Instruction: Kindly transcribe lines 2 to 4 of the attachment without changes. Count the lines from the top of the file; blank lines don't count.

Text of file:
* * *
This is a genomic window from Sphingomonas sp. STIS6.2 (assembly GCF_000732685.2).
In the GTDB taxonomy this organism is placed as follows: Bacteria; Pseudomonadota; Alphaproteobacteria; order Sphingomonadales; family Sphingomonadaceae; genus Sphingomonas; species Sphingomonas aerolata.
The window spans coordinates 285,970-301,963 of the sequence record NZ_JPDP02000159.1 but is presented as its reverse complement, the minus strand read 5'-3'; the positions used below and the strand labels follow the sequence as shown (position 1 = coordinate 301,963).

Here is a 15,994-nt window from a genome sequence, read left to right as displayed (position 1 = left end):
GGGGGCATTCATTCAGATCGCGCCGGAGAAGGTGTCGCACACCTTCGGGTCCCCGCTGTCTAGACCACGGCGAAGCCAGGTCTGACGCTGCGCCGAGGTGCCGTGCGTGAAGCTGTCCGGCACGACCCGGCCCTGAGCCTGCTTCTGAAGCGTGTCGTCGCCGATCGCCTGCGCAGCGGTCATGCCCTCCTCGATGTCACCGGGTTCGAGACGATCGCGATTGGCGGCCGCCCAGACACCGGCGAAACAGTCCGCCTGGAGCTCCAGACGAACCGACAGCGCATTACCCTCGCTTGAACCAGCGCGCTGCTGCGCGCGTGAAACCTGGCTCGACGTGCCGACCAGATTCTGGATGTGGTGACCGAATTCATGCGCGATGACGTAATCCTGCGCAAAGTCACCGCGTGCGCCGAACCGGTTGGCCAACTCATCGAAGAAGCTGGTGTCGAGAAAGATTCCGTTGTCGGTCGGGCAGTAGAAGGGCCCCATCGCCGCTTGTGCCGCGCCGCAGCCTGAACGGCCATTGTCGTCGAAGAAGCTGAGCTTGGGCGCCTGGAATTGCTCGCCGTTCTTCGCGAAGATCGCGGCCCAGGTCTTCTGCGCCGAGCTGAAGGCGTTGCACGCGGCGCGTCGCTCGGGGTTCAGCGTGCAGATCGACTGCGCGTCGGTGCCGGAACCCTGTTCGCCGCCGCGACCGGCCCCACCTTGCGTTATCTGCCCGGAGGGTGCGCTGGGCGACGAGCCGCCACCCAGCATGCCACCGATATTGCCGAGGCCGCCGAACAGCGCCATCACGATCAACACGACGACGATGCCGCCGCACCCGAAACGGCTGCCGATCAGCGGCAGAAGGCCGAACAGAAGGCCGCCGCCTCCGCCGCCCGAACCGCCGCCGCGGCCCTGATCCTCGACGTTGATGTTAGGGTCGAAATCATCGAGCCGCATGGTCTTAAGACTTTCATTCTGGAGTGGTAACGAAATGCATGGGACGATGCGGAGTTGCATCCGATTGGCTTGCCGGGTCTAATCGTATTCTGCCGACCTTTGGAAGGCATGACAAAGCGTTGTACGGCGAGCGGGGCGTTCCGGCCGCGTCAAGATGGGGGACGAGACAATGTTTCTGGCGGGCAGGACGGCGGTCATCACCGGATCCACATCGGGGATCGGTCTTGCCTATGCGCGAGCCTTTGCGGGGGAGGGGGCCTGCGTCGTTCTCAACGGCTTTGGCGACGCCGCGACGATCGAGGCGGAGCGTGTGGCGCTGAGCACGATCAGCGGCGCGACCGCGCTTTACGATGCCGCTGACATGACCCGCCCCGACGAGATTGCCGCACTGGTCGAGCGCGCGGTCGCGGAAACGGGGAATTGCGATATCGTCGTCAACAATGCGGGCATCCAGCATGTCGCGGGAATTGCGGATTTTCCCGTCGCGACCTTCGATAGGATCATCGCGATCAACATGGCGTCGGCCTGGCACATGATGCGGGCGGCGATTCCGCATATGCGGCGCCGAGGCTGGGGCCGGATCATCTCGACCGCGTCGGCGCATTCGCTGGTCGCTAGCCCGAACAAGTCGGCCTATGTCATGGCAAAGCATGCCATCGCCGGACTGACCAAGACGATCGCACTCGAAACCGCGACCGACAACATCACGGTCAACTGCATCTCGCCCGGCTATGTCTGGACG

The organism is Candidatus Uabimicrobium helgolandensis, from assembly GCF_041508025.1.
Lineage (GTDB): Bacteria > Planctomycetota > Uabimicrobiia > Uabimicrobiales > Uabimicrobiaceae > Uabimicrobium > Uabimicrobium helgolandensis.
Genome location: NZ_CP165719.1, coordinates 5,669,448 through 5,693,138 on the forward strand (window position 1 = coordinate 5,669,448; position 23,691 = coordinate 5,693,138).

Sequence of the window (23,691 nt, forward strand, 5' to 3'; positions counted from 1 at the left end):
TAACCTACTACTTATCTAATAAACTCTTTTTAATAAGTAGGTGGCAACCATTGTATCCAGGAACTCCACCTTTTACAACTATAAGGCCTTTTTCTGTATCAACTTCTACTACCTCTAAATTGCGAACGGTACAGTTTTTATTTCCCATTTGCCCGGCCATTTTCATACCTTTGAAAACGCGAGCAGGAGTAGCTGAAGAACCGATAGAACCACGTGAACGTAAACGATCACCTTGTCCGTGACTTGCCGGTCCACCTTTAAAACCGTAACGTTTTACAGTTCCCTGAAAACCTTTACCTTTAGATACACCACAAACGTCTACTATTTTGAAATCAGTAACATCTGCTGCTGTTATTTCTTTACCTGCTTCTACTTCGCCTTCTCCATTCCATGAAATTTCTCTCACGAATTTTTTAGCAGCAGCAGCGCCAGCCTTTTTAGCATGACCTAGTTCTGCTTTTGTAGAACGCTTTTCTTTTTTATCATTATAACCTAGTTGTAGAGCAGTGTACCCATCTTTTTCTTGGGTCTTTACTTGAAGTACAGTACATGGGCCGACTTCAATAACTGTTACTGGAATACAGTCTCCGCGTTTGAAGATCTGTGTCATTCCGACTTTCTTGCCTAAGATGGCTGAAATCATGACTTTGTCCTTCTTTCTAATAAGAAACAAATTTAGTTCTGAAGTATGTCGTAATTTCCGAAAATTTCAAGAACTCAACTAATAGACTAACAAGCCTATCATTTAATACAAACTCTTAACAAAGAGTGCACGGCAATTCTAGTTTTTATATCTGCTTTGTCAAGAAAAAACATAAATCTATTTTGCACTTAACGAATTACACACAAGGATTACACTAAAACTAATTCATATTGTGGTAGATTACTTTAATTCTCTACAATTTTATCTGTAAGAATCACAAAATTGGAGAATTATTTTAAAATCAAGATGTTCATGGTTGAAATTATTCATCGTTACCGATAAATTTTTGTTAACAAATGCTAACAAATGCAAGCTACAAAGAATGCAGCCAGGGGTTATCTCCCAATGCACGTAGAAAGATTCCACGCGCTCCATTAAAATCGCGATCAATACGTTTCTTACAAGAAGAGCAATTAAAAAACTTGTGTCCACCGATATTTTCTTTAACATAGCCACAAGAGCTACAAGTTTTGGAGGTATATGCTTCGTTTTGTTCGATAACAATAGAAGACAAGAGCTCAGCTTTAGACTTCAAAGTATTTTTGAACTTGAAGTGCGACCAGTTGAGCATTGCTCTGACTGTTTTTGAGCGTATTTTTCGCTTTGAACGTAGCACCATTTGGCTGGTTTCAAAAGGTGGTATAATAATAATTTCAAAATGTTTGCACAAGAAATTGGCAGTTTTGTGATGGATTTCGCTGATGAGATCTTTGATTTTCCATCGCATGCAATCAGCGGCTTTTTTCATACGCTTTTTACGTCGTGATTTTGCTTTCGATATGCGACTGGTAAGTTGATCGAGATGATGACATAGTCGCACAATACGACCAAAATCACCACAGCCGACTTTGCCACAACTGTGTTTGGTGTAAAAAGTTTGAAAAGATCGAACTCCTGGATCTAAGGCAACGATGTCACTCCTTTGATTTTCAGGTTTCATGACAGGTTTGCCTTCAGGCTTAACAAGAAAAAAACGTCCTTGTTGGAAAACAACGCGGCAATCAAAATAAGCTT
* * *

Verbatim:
In the GTDB taxonomy this organism is placed as follows: Bacteria; Pseudomonadota; Alphaproteobacteria; order Sphingomonadales; family Sphingomonadaceae; genus Sphingomonas; species Sphingomonas aerolata.
The window spans coordinates 285,970-301,963 of the sequence record NZ_JPDP02000159.1 but is presented as its reverse complement, the minus strand read 5'-3'; the positions used below and the strand labels follow the sequence as shown (position 1 = coordinate 301,963).

Here is a 15,994-nt window from a genome sequence, read left to right as displayed (position 1 = left end):